My Favorite Pizza Dough Recipe

The most important thing I’m learning as a new mom is that a routine is the key to a happy toddler, and therefore a happy household.  Trust me when I write, if your toddler is unhappy, EVERYONE is unhappy!  A favorite routine from my childhood was Pizza Night; without fail, my amazing, beautiful mother made her family pizza every Saturday night when I was a kid.  She’d roll out the dough from a can and always let me help add the toppings.  (I distinctly remember hot dog slices for me and canned mushroom slices for everyone else.)  We’d move right past the kitchen table and hunker down in the family room to eat while watching the latest episode of The Muppet Show.  It’s one of my happiest childhood memories and it happened EVERY Saturday, without fail.  Good job, Mom!

ERMIGAAAAH

Now that my kid mows down solid food by the fistful, (because, who has time for forks?), I hereby declare a Pizza Night routine for my own little family!  Homemade pizza dough takes advance night-before-forethought, but once you’ve made this recipe a few times, you barely need to glance at it before throwing all the ingredients together.  This recipe is my own version of Jim Lahey’s no knead pizza dough, and it makes one 12″ pie; which is the perfect amount for two and a half people.  I add a little bit of whole wheat flour to get some whole grain into my fella’s bellies.  Whole wheat flour also lends great flavor and chewiness to the crust.  The recipe can either be doubled, tripled, (or quadrupled!) if necessary.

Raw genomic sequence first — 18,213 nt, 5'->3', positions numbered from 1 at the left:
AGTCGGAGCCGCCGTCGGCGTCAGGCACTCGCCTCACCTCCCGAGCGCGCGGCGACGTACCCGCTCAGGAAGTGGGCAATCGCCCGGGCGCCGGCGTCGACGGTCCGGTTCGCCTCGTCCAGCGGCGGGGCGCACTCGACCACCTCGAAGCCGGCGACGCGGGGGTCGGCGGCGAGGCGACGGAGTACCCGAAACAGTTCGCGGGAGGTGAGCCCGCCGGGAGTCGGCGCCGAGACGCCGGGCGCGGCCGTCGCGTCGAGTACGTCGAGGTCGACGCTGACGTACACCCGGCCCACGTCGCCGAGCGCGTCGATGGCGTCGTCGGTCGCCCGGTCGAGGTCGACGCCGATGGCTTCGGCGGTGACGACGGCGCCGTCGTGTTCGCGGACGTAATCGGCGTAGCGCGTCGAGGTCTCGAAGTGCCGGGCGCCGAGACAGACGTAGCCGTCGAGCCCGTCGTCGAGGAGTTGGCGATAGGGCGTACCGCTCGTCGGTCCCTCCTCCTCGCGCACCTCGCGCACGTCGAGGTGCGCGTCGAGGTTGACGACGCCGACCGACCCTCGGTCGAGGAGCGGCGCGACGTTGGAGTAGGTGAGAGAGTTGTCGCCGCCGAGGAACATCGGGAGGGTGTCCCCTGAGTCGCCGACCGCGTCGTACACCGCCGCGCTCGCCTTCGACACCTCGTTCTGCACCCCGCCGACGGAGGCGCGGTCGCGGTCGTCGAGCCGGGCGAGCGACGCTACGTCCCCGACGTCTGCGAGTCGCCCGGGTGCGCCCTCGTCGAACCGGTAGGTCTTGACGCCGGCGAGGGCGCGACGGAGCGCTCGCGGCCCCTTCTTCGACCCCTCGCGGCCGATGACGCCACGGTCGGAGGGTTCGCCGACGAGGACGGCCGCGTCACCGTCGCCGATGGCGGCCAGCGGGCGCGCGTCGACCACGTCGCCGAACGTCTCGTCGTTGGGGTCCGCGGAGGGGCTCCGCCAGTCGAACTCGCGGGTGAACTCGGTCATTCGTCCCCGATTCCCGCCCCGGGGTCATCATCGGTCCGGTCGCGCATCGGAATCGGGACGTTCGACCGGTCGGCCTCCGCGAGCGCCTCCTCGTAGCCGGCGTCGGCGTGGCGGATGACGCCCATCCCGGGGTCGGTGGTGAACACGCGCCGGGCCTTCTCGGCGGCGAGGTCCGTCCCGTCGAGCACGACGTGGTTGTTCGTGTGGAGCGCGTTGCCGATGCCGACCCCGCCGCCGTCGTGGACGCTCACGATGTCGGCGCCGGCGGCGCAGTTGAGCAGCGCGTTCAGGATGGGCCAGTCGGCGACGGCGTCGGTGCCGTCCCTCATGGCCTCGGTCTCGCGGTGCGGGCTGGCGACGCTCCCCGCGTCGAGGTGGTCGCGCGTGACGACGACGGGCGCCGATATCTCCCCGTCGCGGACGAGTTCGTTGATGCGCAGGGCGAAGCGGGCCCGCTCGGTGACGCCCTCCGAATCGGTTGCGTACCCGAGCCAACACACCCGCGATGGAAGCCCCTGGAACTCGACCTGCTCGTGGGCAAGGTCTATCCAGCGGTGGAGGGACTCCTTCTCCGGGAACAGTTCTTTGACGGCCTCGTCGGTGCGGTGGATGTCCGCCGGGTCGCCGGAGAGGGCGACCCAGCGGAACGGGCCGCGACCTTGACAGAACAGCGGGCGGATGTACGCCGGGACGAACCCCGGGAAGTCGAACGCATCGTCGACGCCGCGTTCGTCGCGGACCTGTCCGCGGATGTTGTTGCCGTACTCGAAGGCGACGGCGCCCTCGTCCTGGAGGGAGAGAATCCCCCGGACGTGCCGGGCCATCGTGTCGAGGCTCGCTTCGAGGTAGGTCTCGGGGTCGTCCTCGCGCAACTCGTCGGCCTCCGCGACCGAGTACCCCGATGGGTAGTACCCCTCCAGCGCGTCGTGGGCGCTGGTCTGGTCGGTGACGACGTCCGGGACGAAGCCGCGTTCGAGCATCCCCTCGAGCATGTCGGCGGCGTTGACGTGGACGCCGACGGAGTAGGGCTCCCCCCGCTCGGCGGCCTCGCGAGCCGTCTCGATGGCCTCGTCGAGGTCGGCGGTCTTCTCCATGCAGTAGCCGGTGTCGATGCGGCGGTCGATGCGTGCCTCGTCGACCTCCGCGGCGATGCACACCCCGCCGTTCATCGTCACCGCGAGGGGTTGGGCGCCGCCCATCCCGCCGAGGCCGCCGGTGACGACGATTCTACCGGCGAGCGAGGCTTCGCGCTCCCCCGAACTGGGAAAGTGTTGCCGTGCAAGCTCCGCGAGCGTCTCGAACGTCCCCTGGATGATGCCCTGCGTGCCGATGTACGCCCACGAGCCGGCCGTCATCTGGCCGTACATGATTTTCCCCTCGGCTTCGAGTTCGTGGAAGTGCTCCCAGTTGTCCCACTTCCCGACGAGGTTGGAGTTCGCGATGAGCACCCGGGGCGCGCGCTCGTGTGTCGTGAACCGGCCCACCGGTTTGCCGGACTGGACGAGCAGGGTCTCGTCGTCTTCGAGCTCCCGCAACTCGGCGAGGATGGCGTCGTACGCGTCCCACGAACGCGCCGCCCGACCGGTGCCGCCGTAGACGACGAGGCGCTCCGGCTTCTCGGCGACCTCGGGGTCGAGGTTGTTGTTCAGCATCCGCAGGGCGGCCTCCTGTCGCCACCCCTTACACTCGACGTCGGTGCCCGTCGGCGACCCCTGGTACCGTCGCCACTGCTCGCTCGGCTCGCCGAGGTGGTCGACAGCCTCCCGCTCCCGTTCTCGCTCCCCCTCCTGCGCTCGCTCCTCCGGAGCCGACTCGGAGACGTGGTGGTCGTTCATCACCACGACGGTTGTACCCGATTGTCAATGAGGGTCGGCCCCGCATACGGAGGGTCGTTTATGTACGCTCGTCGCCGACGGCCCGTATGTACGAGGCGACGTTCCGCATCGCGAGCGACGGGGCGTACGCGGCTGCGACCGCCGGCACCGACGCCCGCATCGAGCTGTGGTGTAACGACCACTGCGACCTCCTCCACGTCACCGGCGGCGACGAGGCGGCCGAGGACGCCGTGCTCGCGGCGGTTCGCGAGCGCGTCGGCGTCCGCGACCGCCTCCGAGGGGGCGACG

5 ingredients… that’s IT!

First of all, as long as you have a nice kitchen scale, pizza dough is silly easy to make.  Plan ahead the night before and set aside five minutes to throw together the ingredients.  If you don’t have whole wheat flour you can definitely use 100% all-purpose flour.  Measure out both flours into a medium-sized bowl.  Add the salt and yeast and stir with a spoon or whisk to mix everything together.  Pour in the water and mix with a spoon.  It will look like you did not add enough water, but be patient!  Use your hands to knead the dough for a minute.  Form a ball and mop the loose flour from the sides and bottom of the bowl with the dough ball.  Knead for another 30 seconds or so, until you have a nice round ball.

take a nap, pizza dough

Cover the bowl with plastic wrap and set it aside until tomorrow or for at least 12 hours.

The following day, the dough will double in size and show bubbles forming.  (Most noteworthy: if it did not double, it means your yeast is probably old and inactive.  Pro tip; go buy new yeast!)  Preheat the oven to 500o F and while you are at it, open a nice bottle of red.

⚡️⚡️IT’S ALIVE!!⚡️⚡️

Next, flour your work surface, hands, and dough and remove the dough from the bowl.  Using your hands, drive the car, meaning, pretend like you are holding a steering wheel and just keep turning until you reach your desired pie size.

This is what I call the “Michigan Left”…

After driving the car, I also do the knuckle stretch.  Flour the tops of your hands, and gently stretch the dough from the center outward.